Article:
Author Topic: Housebound woman crowdfunds to be able to buy an electric wheelchair  (Read 56 times)

Fiz

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http://www.bbc.co.uk/news/av/uk-england-berkshire-44122399/housebound-woman-forced-to-crowdfund-for-wheelchair

A woman with Ehlers-Danlos syndrome (EDS) has been refused funding for an electric wheelchair despite having lost the use of both legs and one arm. So she's trying to raise the money herself on the crowd funding site.

Sunny Clouds

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I saw the news item elsewhere, but what hurt me was my initial reaction of "So what's new?  It's been going on for years."  Then I realised that it no longer shocks me that a news story like this seems to portray a situation like this as new and rare.  I saw it on a site where there were older, similar stories, but even then they did not portray the situation as being other than an extremely rare case.

If only someone would take this whole thing as a Windrush scandal.
(I'm an obsessive problem-solver, so feel free to ignore any suggestions or solutions I offer, even if they sound terribly insistent.)

Fiz

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The thing is, this person would be entitled to enhanced mobility so she would be able to use it on that. But I expect she's using the allowance for a motability vehicle whereas what she needs is both, with the vehicle being fully accessible so the motorised wheelchair could go up the ramp and into the van and be locked safely into place. In my home carer years I cared for a client with similar disability and that's what they had, the motorised chair and the adapted van and they could go anywhere. There are DFG's for home adaptions, and I think there should be grants for the second piece of necessary equipment too.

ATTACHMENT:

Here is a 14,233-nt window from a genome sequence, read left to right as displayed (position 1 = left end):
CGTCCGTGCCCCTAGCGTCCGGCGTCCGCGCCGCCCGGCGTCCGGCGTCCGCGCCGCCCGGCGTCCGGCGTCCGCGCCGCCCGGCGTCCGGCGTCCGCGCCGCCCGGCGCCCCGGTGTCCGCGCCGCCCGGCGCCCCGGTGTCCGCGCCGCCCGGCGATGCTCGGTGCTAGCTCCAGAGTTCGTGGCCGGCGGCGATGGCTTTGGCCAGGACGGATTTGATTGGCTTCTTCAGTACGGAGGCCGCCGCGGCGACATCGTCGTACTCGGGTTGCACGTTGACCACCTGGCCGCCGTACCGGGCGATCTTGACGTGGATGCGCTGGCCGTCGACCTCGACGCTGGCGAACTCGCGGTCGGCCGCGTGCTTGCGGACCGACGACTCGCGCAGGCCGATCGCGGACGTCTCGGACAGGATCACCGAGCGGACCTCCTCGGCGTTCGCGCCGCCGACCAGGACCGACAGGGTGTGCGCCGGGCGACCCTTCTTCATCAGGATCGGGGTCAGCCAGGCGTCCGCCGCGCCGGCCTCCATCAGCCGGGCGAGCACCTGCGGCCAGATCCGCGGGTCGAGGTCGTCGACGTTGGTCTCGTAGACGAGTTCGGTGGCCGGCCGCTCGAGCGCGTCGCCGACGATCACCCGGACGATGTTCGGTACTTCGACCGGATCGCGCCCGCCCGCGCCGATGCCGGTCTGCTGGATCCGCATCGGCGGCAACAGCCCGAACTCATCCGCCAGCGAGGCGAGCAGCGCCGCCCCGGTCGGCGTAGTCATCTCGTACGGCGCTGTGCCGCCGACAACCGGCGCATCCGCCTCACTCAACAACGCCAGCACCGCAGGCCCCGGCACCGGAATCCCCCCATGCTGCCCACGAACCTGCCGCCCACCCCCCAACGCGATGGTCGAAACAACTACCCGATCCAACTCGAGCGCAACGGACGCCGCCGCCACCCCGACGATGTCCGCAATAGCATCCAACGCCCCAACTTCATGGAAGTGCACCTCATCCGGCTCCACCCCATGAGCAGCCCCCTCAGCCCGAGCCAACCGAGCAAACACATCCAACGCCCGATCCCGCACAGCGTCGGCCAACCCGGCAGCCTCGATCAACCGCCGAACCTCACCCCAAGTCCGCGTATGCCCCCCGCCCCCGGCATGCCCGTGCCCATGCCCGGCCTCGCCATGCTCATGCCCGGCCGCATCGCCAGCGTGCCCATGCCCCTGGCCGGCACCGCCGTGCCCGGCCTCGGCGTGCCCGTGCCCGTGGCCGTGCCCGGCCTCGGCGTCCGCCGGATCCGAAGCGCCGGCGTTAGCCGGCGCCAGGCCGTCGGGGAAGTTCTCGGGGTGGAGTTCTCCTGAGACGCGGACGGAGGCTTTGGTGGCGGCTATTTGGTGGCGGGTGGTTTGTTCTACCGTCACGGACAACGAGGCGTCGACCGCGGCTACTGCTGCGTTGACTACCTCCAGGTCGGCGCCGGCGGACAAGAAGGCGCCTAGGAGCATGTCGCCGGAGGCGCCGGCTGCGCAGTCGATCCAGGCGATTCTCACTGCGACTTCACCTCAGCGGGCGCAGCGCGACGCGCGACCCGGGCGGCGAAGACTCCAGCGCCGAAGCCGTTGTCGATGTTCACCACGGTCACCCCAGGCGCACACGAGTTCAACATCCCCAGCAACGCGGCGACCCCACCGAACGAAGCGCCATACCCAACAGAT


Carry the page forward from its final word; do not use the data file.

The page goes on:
Sunny Clouds

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5,000.  So that's 84 weeks of enhanced mobility.  Except it isn't, because if she tries to save up for it, as the economy is at the moment, interest is likely not to keep up with the price of goods so it will take significantly longer than 84 weeks.  She can borrow the 5000 and pay interest, which could push the cost up significantly.  Maybe her bank would be kind, but if not and she has to go to a high street lender, she could end up paying at least 10,000 back to the lender, i.e. 168 weeks or 3 years.  That, of course, is assuming that a lender would be prepared to take on the risk of her not being able to pay it back.

But as we all here know, that wouldn't take into account the cost of recharging the batteries, and the cost of maintenance and repairs. 

This is why it's such an uphill struggle to get the public to understand why this is a problem.  I bet everyone here could think of another expense that that same enhanced mobiity would be expected to cover, be it the adapted vehicle you mention, or the interest and running costs I've mentioned.

(I'm an obsessive problem-solver, so feel free to ignore any suggestions or solutions I offer, even if they sound terribly insistent.)